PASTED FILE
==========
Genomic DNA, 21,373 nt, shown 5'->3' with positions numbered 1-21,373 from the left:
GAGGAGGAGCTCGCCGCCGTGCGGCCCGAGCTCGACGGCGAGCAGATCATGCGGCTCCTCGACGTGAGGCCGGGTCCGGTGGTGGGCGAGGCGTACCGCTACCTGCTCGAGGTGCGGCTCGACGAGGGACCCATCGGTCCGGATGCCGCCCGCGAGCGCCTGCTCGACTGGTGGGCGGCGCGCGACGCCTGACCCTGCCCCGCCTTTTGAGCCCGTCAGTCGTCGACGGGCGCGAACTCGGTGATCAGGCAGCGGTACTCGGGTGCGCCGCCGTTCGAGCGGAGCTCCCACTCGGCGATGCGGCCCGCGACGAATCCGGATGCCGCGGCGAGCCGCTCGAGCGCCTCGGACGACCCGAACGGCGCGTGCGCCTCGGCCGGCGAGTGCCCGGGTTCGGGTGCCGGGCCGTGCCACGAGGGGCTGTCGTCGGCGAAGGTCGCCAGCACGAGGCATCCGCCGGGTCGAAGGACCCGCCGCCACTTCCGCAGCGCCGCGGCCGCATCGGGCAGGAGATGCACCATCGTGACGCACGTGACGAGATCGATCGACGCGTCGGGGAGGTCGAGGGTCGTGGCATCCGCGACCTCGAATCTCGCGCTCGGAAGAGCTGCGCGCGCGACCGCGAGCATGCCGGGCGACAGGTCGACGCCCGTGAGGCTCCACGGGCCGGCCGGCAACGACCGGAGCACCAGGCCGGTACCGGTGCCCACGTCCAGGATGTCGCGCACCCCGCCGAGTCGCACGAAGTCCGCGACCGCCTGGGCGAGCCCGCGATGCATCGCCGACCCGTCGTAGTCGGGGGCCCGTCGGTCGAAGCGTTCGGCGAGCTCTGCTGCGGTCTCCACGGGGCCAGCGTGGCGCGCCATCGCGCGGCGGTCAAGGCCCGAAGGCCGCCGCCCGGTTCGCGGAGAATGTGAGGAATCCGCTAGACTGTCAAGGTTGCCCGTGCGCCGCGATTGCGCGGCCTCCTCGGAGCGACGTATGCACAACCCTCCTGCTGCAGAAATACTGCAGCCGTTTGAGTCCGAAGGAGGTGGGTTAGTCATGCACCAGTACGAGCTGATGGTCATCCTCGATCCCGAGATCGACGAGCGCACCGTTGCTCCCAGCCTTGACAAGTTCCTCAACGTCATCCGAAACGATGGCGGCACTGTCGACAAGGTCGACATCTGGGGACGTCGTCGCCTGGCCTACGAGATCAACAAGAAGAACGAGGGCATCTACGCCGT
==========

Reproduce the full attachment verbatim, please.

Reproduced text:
Genomic DNA, 21,373 nt, shown 5'->3' with positions numbered 1-21,373 from the left:
GAGGAGGAGCTCGCCGCCGTGCGGCCCGAGCTCGACGGCGAGCAGATCATGCGGCTCCTCGACGTGAGGCCGGGTCCGGTGGTGGGCGAGGCGTACCGCTACCTGCTCGAGGTGCGGCTCGACGAGGGACCCATCGGTCCGGATGCCGCCCGCGAGCGCCTGCTCGACTGGTGGGCGGCGCGCGACGCCTGACCCTGCCCCGCCTTTTGAGCCCGTCAGTCGTCGACGGGCGCGAACTCGGTGATCAGGCAGCGGTACTCGGGTGCGCCGCCGTTCGAGCGGAGCTCCCACTCGGCGATGCGGCCCGCGACGAATCCGGATGCCGCGGCGAGCCGCTCGAGCGCCTCGGACGACCCGAACGGCGCGTGCGCCTCGGCCGGCGAGTGCCCGGGTTCGGGTGCCGGGCCGTGCCACGAGGGGCTGTCGTCGGCGAAGGTCGCCAGCACGAGGCATCCGCCGGGTCGAAGGACCCGCCGCCACTTCCGCAGCGCCGCGGCCGCATCGGGCAGGAGATGCACCATCGTGACGCACGTGACGAGATCGATCGACGCGTCGGGGAGGTCGAGGGTCGTGGCATCCGCGACCTCGAATCTCGCGCTCGGAAGAGCTGCGCGCGCGACCGCGAGCATGCCGGGCGACAGGTCGACGCCCGTGAGGCTCCACGGGCCGGCCGGCAACGACCGGAGCACCAGGCCGGTACCGGTGCCCACGTCCAGGATGTCGCGCACCCCGCCGAGTCGCACGAAGTCCGCGACCGCCTGGGCGAGCCCGCGATGCATCGCCGACCCGTCGTAGTCGGGGGCCCGTCGGTCGAAGCGTTCGGCGAGCTCTGCTGCGGTCTCCACGGGGCCAGCGTGGCGCGCCATCGCGCGGCGGTCAAGGCCCGAAGGCCGCCGCCCGGTTCGCGGAGAATGTGAGGAATCCGCTAGACTGTCAAGGTTGCCCGTGCGCCGCGATTGCGCGGCCTCCTCGGAGCGACGTATGCACAACCCTCCTGCTGCAGAAATACTGCAGCCGTTTGAGTCCGAAGGAGGTGGGTTAGTCATGCACCAGTACGAGCTGATGGTCATCCTCGATCCCGAGATCGACGAGCGCACCGTTGCTCCCAGCCTTGACAAGTTCCTCAACGTCATCCGAAACGATGGCGGCACTGTCGACAAGGTCGACATCTGGGGACGTCGTCGCCTGGCCTACGAGATCAACAAGAAGAACGAGGGCATCTACGCCGT